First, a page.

Yes it can! Turns out the idea that money can’t buy happiness has been disproved by science - at least up to a point.


Truth is, money, to a certain extent, quells financial fears and allows for increased satisfaction in life. It’s definitely easier to find happiness if your basic needs (and maybe a little more) are met. After all, it’s better to cry in a Porsche than on a bicycle, right?! So yes, there is definitely a connection between money and happiness, and don’t let anyone tell you any different. However, and here’s the kicker, research revealed that once your income exceeds a certain amount, more money won’t bring more happiness.


Warren Buffet, CEO and chairman of Berkshire Hathaway, the fourth richest man in the world (worth US$88.9 billion) says that he would spend US$100 million on a house if that would make him happier, instead he is living in the same house he bought in 1958. For him this house is the happiest house in the world, because it has memories. So, the idea that money can’t buy happiness – the mantra of the hopeful poor everywhere – is not without substance.


Unfortunately when we see what others have, it can make us want the same type of life because we automatically assume that a person who has more, has a better life. Although most of us are plagued by the “if only” syndrome, we forget that having a wad of cash doesn’t mean that you’ll attract a more adoring partner or enjoy better friendships. Turns out that money is just a small piece in the happiness puzzle.


So, what does it take for people, (rich or poor) to be happy? As a French thinker put it almost 350 years ago: “If only we wanted to be happy it would be easy; but we want to be happier than other people, which is almost always difficult, since we think they’re happier than what they truly are.” Happy people banish comparison and take pleasure in the successes of others rather than using those successes as a yardstick to measure their own lives.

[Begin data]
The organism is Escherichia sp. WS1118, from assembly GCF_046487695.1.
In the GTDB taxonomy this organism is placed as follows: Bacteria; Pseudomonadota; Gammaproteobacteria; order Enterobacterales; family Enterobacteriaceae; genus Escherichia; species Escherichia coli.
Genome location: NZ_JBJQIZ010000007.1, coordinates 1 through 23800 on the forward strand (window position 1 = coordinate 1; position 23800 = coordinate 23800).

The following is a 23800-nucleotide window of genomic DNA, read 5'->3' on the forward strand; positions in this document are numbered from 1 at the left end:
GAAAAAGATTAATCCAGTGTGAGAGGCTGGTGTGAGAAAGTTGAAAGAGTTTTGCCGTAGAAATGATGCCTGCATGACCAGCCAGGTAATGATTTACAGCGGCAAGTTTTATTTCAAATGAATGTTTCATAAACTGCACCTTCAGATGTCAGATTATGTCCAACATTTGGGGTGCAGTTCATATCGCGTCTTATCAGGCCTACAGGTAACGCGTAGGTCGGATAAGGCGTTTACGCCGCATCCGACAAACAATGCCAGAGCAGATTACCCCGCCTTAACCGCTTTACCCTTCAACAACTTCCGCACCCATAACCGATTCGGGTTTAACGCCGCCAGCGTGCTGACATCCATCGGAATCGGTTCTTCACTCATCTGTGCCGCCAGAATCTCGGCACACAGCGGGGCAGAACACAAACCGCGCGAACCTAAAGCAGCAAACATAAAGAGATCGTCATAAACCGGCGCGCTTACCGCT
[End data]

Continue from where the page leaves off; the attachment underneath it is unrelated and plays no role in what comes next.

A rich and beautiful life is about spending your time passionately with the people you love and who love you. It’s about experiences and memories, not about things.


So yes, it’s true that money does make you happy, but only a little. It’s impact isn’t as large as you think. If you have clothes to wear, food to eat and a roof over your head; increased disposable income will have a small influence on your sense of wellbeing.


How much does money affect your motivation to live a happy life? Will you really be happier once you own that beach house?


Source: psychologytoday.com, cnbc.com, thebalance.com, theguardian.com, lifehacks.io, alliantcreditunion.org, hackspirit.com, time.com, oreilly.com, 80000hours.org, realsimple.com, womanshealthmag.com, huffingtonpost.com, psychcentral.com, tinybuddha.com, greatest.com

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